straw bale new home build

How Straw Bale Becomes a Home

There are two basic types of construction for straw bale homes. First, there is the typical post-and-beam construction style building, where homes are framed and then insulated with straw bales. The second style, which is commonly referred to as the Nebraska style since it originated there, is where a home is built using straw for structural support, including the walls and roof.

Straw bale walls can be covered with earthen, lime or cement stucco. This combination of materials allows for excellent insulation in the home, keeping the home warm in winter and cool in the hotter months. Additionally, this combination of straw and wall helps add a high degree of fire resistance.

Utilities like plumbing and electrical can be installed within the walls, moldings, under floors and attics. Depending on the home’s design, solar panels can deliver energy and serve as a natural heat source, further reducing carbon emissions and leading to net zero emissions.

straw bales can be used for straw bale building

Hay vs. Straw: What’s the Difference?

Hay and straw are related, but many people outside of the agricultural industry may not know the difference. While these look similar, they are not the same. Hay has high nutritional value and contains proteins, vitamins and minerals, which is why it is used for feeding livestock. Hay is typically green in color and may contain seed heads and leaves. Different types of hay, like cow or horse hay, can be used for different animals. Hay is softer and more flexible than straw.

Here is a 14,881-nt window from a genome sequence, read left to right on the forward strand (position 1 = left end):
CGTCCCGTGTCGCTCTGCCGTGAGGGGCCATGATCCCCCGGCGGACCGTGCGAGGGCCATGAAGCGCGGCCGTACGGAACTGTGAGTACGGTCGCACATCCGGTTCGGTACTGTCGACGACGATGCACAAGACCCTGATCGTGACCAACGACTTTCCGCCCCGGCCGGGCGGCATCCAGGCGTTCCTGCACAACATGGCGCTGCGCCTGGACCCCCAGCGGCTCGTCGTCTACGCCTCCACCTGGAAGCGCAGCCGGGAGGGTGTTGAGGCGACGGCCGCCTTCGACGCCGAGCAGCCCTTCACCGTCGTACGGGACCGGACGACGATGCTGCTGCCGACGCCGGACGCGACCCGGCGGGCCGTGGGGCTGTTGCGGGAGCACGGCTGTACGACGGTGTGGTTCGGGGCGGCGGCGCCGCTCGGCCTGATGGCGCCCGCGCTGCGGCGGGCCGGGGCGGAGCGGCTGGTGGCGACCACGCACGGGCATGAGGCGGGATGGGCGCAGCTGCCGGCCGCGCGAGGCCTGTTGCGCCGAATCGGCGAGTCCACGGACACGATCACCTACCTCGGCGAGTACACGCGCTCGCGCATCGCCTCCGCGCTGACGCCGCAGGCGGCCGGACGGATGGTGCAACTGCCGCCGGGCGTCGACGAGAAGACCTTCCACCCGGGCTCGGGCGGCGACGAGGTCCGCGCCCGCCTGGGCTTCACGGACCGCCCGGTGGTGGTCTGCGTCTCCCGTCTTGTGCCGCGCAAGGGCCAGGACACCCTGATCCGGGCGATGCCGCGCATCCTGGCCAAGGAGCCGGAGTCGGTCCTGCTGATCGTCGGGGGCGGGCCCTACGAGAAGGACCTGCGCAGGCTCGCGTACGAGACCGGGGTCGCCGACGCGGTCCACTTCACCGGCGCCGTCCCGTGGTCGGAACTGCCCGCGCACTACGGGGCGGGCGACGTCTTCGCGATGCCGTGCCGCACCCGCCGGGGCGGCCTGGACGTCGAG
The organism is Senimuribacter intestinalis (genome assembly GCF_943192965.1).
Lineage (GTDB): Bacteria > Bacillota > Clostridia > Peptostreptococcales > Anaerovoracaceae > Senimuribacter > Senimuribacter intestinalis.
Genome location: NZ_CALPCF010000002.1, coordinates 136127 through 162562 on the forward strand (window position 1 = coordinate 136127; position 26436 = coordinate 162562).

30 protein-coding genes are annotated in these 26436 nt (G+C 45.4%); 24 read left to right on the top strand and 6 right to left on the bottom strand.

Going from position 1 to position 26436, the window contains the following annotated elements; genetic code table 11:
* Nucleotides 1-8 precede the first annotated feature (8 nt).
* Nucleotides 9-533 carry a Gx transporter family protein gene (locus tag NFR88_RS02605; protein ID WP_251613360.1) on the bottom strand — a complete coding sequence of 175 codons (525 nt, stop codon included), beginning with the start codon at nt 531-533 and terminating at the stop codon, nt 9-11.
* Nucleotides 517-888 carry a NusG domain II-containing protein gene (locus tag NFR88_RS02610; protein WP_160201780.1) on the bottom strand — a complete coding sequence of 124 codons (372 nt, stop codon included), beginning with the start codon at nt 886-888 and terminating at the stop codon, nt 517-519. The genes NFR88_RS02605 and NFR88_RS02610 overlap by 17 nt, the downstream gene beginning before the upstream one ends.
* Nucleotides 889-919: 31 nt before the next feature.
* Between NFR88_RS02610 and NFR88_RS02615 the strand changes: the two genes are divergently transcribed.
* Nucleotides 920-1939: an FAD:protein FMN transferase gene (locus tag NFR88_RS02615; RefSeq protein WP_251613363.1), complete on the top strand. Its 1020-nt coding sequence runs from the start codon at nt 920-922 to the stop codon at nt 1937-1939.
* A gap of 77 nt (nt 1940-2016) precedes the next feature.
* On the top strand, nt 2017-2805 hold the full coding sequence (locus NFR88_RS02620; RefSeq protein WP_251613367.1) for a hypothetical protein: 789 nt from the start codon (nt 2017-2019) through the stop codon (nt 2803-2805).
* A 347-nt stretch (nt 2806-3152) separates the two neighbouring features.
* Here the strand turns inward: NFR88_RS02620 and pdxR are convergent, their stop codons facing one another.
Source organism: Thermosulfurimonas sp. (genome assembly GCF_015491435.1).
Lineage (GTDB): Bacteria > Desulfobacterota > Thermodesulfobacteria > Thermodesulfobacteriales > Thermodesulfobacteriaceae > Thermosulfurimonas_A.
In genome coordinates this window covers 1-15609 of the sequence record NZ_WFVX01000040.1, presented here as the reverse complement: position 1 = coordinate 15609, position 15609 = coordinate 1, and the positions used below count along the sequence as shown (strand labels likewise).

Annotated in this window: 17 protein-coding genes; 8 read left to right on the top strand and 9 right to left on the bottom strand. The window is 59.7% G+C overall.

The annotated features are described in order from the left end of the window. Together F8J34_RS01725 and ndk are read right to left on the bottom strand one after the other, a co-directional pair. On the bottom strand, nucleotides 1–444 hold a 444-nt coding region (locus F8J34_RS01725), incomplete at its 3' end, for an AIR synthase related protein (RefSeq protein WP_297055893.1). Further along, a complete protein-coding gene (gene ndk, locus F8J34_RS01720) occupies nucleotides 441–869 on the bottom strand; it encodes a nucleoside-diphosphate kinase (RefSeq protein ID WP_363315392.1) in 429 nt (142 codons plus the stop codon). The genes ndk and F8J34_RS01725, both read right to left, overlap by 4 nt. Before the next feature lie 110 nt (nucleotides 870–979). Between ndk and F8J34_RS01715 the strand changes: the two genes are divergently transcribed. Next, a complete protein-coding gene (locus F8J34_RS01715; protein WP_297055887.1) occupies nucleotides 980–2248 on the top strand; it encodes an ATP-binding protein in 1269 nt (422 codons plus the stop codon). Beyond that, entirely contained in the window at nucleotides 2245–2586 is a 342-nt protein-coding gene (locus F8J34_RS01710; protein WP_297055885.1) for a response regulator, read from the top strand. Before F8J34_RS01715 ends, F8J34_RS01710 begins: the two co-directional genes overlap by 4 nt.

Straw is the hollow stalk that remains after harvesting grains. Once the top of the grain has been harvested, a golden yellow or pale yellow stalk is left behind. Straw is a non-digestible fiber and cannot be fed to livestock due to its lack of nutritional value. However, it can be used for many non-food purposes, such as building materials.

Reducing Greenhouse Gas Emissions Worldwide

The effects of climate change are easy to see. Extreme heat, flooding, an increase in tropical storms and wildfires are just a few of the weather-related facets of global warming that seem to increase in frequency each year. In 2015, countries worldwide adopted the Paris Agreement to limit global warming and prevent global temperatures from rising by more than 1.5 degrees Celsius. Nearly all countries part of the United Nations agreed to pursue efforts to reduce greenhouse gas emissions.

In Europe, the building industry is seeing a rise in the choice of straw as a construction method in straw bale homes and straw bale buildings. According to the European Straw Building Association (ESBA), straw bale homes are becoming increasingly popular in Belgium, France, Germany, Great Britain and The Netherlands in an effort to reduce Co2 emissions in construction.